Heavy Burden c. 1930

His earliest works show evidence of influence by Gustav Klimt, Japanese art, Art Nouveau and Constructivism. During the First World War, Koppitz's photographs took on a documentary quality when his photographs became more simple and direct in their subject matter and composition. Koppitz's work came of age during the inter-war period when most of Austria's photographers were supporters of art photography. Photographs from that time are full of symbolic meanings often capturing nude and clothed dancers as well as liberal use of the both male, many of which were of Koppitz himself and female nudes placed in elements of nature and posed to give the impression of a Greek or Roman statue.

Koppitz's nude self-portraits fascinated his contemporaries as much as they do viewers today. The photographs were taken out of doors--high in the mountains of the Alps or at the seashore--with the assistance of his wife, Anna. Often symbolic, his images reflected the enthusiasm for nature that Koppitz nurtured throughout his life. This love of nature also influenced his late work, his portrayal of peasant life in Tyrol that culminated in the vast 1936 exhibition of 500 photographs called "Land und Leute" (Country and People).

—Idao Gallery[20]

Although he did not possess a consistent style, Koppitz was a virtuoso of the dark room, seemingly determined to make the photograph as much of an art object as possible. His beautifully grainy, subtly tinted images align him with American Pictorialists like Edward Steichen and Clarence Smith.[21] Koppitz's work, much of it using the gum bichromate process, reflected his links with modern artists such as Gustav Klimt and Egon Schiele, and their involvement with the 'life reform' movement including; nudism, sun culture, and expressive dance popular in Central Europe from the early 1900s as well as agrarian romanticism.[22] Koppitz's extraordinary mastery of pictorial processes—pigment, carbon, gum, and bromoil process of transfer printing—gained the respect of his colleagues throughout the world and garnered mention in the Encyclopædia Britannica of 1929.[23]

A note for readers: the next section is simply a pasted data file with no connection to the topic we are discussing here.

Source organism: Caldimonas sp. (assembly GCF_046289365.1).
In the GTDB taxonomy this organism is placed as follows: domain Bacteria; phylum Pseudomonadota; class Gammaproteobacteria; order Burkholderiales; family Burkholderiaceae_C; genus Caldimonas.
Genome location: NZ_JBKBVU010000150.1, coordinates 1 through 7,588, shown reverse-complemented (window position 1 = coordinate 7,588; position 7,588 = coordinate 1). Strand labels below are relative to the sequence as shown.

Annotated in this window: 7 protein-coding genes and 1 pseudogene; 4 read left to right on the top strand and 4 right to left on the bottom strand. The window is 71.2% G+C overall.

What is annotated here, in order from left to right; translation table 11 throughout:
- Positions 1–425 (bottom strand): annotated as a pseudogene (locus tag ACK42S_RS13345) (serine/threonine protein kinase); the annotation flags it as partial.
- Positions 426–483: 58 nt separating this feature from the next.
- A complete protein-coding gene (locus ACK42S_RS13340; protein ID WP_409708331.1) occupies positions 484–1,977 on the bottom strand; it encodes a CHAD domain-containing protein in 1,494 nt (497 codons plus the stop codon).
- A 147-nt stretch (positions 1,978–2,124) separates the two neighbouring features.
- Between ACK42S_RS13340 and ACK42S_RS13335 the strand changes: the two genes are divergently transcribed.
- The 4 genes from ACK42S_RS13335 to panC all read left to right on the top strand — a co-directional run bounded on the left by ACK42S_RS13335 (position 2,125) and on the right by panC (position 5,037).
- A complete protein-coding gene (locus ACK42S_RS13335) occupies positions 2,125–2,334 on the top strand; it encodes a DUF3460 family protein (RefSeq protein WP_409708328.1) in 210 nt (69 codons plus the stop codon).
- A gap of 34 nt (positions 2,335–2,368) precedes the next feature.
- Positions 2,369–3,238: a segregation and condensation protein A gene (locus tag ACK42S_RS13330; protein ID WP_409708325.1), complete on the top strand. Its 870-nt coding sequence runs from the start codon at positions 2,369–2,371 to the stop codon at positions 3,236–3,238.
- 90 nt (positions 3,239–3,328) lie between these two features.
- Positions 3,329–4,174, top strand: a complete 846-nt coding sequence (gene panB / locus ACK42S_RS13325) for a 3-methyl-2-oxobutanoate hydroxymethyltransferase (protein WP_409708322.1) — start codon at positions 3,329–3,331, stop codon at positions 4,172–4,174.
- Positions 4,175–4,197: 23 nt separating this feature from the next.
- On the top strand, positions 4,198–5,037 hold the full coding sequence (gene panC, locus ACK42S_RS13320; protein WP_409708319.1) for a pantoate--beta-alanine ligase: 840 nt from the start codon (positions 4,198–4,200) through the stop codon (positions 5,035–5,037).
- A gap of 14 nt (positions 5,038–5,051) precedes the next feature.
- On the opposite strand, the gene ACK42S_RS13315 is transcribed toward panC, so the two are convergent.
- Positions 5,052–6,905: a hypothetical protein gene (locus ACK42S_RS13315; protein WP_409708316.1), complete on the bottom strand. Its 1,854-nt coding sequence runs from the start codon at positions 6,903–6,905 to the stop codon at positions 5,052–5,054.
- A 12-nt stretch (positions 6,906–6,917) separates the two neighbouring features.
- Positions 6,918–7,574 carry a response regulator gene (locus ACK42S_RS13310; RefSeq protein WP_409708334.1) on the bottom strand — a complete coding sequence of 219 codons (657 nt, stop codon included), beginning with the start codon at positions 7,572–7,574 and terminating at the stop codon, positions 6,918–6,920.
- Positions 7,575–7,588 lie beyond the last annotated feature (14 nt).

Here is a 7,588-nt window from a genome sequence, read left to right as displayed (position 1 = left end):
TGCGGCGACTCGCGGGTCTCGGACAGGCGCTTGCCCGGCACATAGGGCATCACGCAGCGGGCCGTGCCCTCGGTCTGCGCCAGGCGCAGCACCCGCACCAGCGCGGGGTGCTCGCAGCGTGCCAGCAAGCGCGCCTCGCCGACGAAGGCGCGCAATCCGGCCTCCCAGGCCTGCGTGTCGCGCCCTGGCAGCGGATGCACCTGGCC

Koppitz's photographs were shown in no less than fourteen juried or invitational exhibitions in the United States from 1926 through 1930, most importantly the Pittsburgh Salons of 1926, 1927, and 1928. This highly regarded annual exhibition at the Carnegie Museum of Art featured not only prominent American photographers, but also the Europeans including; Koppitz, Josef Sudek, Jaromir Funke, Frantisek Drtikol, and Madame D'Ora. Both Koppitz and Thorek were elected associate members of this prestigious salon, where Bewegungsstudie, along with many other Koppitz works, were exhibited. In addition to their exposure in salons, Koppitz's photographs were featured in such American camera magazines as American Photography, Photo-Era, and Camera Craft.[24]

Over the course of 30 years of work, Koppitz's photography came full circle returning in his later years to where he started, working with a renewed focus on nature and documenting the lives and condition of rural peasants. Koppitz is perceived by some as a progressive modern artist while on the other hand he was one of the more conservative photographers in his time, holding true to a number of traditions and always telling a story with his photographs.

Photographs[edit]

See also[edit]

Notes[edit]

  1. ^ "Baatz, W. (1997). Photography: An Illustrated Historical Overview. Hauppauge: Baron's (p. 92)
  2. ^ http://www.brown.edu/Administration/News_Bureau/1996-97/96-072.html (Retrieved 29 November 2008) Rudolf Koppitz (1884-1936) was one of the leading representatives of art photography in Vienna between the world wars.
  3. ^ Koetzle, M. (1994). 1000 Nudes: Uwe Scheid Collection. Cologne: Taschen (p. 706)
  4. ^ http://www.google.com/dictionary?aq=f&langpair=de%7Cen&q=Bewegungs+studie&hl=en (Retrieved 29 November 2008) Bewegungs studie directly translates from German to English as "Motion Study."
  5. ^ http://www.idaogallery.com/biographies/rudolf_koppitz/index.html (Retrieved 29 November 2008): Born to a poor family in Schreiberseifen (a village close to the town of Freudenthal, today Bruntal in the Czech Republic)...
  6. ^ http://www.paulcava.com/paulcavafineartr.html (Retrieved 29 November 2008) In 1912, he took a decisive step and left his professional life to go back to school at the Graphische Lehr- und Versuchsanstalt (Institute for Teaching and Research in Graphic Arts) in Vienna.
  7. ^ http://www.idaogallery.com/biographies/rudolf_koppitz/index.html (Retrieved 29 November 2008) In 1912, he took a decisive step and left his professional life to go back to school at the Graphische Lehr- und Versuchsanstalt (Institute for Teaching and Research in Graphic Arts) in Vienna.
  8. ^ http://www.brown.edu/Administration/News_Bureau/1996-97/96-072.html (Retrieved 29 November 2008)
  9. ^ Lenman, R. (2005) Rudolf Koppitz. The Oxford Companion to the Photograph. Oxford University Press. Retrieved November 29, 2008, from http://www.answers.com/topic/rudolf-koppitz During the First World War he served in aerial reconnaissance.